Cubagua or Isla de Cubagua () is the smallest and least populated of the three islands constituting the state of Nueva Esparta, after Isla Margarita and Coche. It is located north of Araya Peninsula, the closest mainland area.
The island is in size, an elliptical shape with the longer axis east-west. Its area is . The coast consists of some beaches as well as cliffs from high in the south and from high in the north. The highest elevation of the flat-topped island reaches .
It is dry and lacks surface water bodies (the only freshwater is found in small underground reservoirs). Annual precipitation is , which is the value of a dry desert. Temperatures are close to year-round with little fluctuation.
The desert-like (Xerophyte
) vegetation of the essentially barren island includes a number of cactus
species such as Cardón de Dato ( Ritterocereus griseus
), Buche, Melón de Cerro, Sabana o Monte ( Melocactus caesius
), Guamacho ( Pereskia guamacho
), and Opuntia
as well as a few legumes (family Fabaceae
) such as Mesquite ( Prosopis juliflora
( Caesalpinia coriaria
), Poorman's Friend ( Stylosanthes viscosa
), and the Sangre Drago ( Croton flavens
The island has small populations of hares, feral goats and a large population of dogs.
The island of Cubagua has no streets or roads. It is served by ferry
and other boats from Punta de Piedras, the capital of the municipality
of Tubores located to the northeast on Isla Margarita. The passage takes less than 2 hours. The boat landing pier is located at the eastern end of Playa Charagato, the main settlement of Cubagua.
A lighthouse marking Punta Charagato lies in the northeast to aid the Isla Margarita ferry and another lighthouse is situated at Punta Brasil in the northwest to aid the ferries of Punta de Piedras and Puerto la Cruz.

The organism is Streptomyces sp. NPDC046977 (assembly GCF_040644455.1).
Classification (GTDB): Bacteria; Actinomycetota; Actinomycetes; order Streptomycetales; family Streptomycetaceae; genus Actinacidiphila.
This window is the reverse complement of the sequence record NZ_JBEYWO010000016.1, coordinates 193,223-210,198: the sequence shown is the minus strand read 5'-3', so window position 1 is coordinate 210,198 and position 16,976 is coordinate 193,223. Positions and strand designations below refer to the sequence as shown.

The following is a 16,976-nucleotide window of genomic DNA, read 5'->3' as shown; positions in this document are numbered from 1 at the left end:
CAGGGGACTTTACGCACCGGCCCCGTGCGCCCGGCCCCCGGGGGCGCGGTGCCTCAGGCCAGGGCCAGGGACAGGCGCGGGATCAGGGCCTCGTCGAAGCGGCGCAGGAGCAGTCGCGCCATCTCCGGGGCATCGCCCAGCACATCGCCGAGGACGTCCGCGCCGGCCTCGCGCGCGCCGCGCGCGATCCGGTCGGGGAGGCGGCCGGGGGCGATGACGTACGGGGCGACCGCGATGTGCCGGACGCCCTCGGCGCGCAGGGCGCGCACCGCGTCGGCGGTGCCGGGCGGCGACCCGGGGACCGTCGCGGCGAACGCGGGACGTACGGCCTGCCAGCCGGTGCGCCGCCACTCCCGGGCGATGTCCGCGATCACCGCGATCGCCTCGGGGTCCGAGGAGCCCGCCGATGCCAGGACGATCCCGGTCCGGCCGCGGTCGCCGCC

The first human settlement on Cubagua has been dated to 2325 BC, a time within the Meso-Indian Period (5000-1000 BC).
In 1498, Cubagua was sighted by Christopher Columbus along with Margarita island. Later in 1499 Spanish expeditions returned to exploit abundant pearl oysters, enslaving the indigenous people and harvesting the intensively. They became one of the most valuable resources of the incipient Spanish Empire in the Americas between 1508 and 1531, by which time the local indigenous population and the pearl oysters had been devastated.
[ J.J.Esparza: Cubagua]In 1528, Cristóbal Guerra founded the city of Nueva Cádiz, the first settlement to hold the title of "city" in Venezuela. [ Venezuela By Leonard Victor Dalton] The city became a synonym for the suppression by the Hispanic Conquistadores in South America. Nueva Cádiz, which reached a population between 1000 and 1500, was destroyed in an earthquake followed by a tsunami in 1541. [ Universidad Nueva Esparta ] The ruins have been declared a National Monument of Venezuela in 1979.
Cubagua is part of the municipality
of Tubores, one of 11 municipalities of the state of Nueva Esparta
Human activity dates from the 24th century BC, but the first people did not settle here in a permanent fashion. Instead the island was used as a source of oysters, for food, and for pearls. The lack of vegetation or fresh water made permanent settlement nearly impossible. Today the island still has temporary fisherman, but few to no permanent residents.
[ Cubagua's Pearl-Oyster Beds ]
According to an unofficial population census conducted by the Instituto del Patrimonio Cultural in August 2007, the island had 51 residents of which 19 were children. The population resides in the following 4 communities in the island's northwest:
Playa Charagato (the largest settlement)
Punta la Cabecera (close to the ruins Nueva Cádiz)
In addition, on some maps a settlement called Punta Arenas appears in the Southwest. Satellite images reveal about 5 buildings at that site. A small settlement of about 4 buildings can be made out about midway between Punta La Horca (the westernmost point of Cubagua) and Punta Arenas south of Punta El Lamparo. A pair of buildings can be seen on the southern bay of Manglecito just east of Punta Manglecito.
The population exceeds 300 during the year when seasonal fishermen from the Venezuelan mainland state of Sucre are included.
In popular culture
In 2015, Venezuelan director Jorge Thielen Armand made a short documentary about the island of Cubagua, Flor de la Mar.